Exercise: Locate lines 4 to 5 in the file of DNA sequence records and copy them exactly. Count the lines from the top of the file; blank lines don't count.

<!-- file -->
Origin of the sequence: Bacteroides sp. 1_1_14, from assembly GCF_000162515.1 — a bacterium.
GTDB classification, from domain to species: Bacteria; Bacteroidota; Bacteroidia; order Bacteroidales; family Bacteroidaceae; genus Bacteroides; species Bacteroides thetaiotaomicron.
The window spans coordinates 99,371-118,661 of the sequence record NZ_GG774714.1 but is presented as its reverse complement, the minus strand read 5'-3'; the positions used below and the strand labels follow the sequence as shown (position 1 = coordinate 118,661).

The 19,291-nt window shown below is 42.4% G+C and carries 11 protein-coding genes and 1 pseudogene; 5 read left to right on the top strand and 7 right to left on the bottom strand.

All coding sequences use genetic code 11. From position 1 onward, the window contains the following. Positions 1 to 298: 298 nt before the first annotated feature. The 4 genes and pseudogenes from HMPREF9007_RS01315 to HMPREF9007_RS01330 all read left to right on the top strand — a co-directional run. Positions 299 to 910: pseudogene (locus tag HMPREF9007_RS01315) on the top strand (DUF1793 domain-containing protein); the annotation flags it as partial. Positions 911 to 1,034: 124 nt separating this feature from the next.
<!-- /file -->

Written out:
The 19,291-nt window shown below is 42.4% G+C and carries 11 protein-coding genes and 1 pseudogene; 5 read left to right on the top strand and 7 right to left on the bottom strand.

All coding sequences use genetic code 11. From position 1 onward, the window contains the following. Positions 1 to 298: 298 nt before the first annotated feature. The 4 genes and pseudogenes from HMPREF9007_RS01315 to HMPREF9007_RS01330 all read left to right on the top strand — a co-directional run. Positions 299 to 910: pseudogene (locus tag HMPREF9007_RS01315) on the top strand (DUF1793 domain-containing protein); the annotation flags it as partial. Positions 911 to 1,034: 124 nt separating this feature from the next.